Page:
I enjoy using different translations of the scriptures for reading. The alternate phrasings help me pay attention to the ‘old’ stories; sometimes differing words prod me to dig a bit deeper. My mind has been drawn to the purpose of suffering lately, and a thought from my Spurgeon devotion took me to the Creation story.
Genesis 1:2 The earth was barren, with no form of life; it was under a roaring ocean covered with darkness. But the Spirit of God was moving over the water.
Verses four and five go on saying, “God separated between the light and darkness. And God called the light, Day. And He called the darkness, Night.” God chose to include night in this world. He could have banished the darkness but here we see He allowed it to remain.
God entered the dark, roaring emptiness and spoke light into it. He did not eliminate the dark; He illuminated the dark and called it day. He enjoys doing that same creative work in our lives every day—if we let Him!
One day there will be no darkness remaining, but for now, it is part of the earthly experience. We can rejoice because we know He does all things perfectly. Our human sight helps us glimpse some beauty in darkness. Shadows create depth in scenery; dark lines bring things into clearer focus. Truly, darkness delineates God’s grandeur in a way nothing else could. For another exciting perspective on darkness, consider these ‘bizarre’ words from Paul:
Philippians 3:10 and 11: All I want is to know Christ and the power that raised him to life. I want to suffer and die as he did, so that somehow I also may be raised to life.
Paul was not seeking suffering. He simply was saying that the encounter with suffering and death allows us to enter into the power and life Christ exhibited.
We don’t need to seek out problems; this life simply includes them. When we do hit the dark spots, the valley of the shadow of death, there need be no fear. That valley pops up in more ways than physical concerns. Sometimes the death we fear is the death of our hopes and dreams. We reach the limits of those things in which we have trusted and suddenly realize there is no life in them. And that is the purpose of darkness--to move us toward seeking the light. Jesus is the Way, the Truth and the Life. In Him there is no shadow or darkness, He is Light.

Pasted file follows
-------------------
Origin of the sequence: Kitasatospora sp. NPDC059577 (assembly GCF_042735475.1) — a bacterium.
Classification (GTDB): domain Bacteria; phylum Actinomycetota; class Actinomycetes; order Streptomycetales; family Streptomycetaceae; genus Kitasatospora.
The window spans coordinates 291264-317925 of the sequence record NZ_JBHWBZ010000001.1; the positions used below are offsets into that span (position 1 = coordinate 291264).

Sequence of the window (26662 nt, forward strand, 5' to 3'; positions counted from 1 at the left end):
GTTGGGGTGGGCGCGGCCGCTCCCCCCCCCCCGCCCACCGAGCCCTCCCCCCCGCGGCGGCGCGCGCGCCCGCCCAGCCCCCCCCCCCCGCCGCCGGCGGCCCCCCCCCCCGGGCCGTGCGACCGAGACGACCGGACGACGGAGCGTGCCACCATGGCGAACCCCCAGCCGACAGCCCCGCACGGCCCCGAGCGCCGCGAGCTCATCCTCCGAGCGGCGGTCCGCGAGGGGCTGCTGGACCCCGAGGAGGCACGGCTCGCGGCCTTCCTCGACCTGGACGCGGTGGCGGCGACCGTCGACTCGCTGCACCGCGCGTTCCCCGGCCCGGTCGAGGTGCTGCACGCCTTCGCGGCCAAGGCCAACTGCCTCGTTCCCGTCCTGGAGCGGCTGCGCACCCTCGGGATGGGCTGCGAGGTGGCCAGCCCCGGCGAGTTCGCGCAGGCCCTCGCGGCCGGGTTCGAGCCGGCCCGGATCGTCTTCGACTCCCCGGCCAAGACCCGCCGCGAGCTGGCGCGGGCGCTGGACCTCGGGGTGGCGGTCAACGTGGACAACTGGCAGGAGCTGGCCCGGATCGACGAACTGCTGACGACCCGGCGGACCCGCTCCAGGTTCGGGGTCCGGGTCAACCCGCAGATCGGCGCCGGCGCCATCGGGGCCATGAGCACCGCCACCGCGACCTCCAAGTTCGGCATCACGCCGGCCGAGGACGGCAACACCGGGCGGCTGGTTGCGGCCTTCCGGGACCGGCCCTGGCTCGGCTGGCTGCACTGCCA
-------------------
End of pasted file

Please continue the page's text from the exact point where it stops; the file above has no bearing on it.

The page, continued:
If you are in a valley today or facing a dark time, it really is okay. It does not mean you are failing in your Christian walk. It does not mean God is not with you, loving you. In fact, it means there is a new dimension of Christ ready for you to explore. One of my favorite verses is in the book of Nahum, and it says “clouds are the dust of His feet.” In the dark, Jesus is incredibly near! Accept the dark as the entry point of God’s creative work in your life—and watch with awe!
The fellowship of suffering is a path to know Him more. Be honest in your pain, but take your grief to Him. Let Him show you how He truly meets every need. He will give you the Light you need to take the next step. As you walk in that Light, you can know that God is surrounding you with His power and life. With Him working in your life, you will bring life to others on the pathway and never even realize it. There is a reason for the dark. Trust Him and let Him use it for your good, for the good of those around you and for His glory!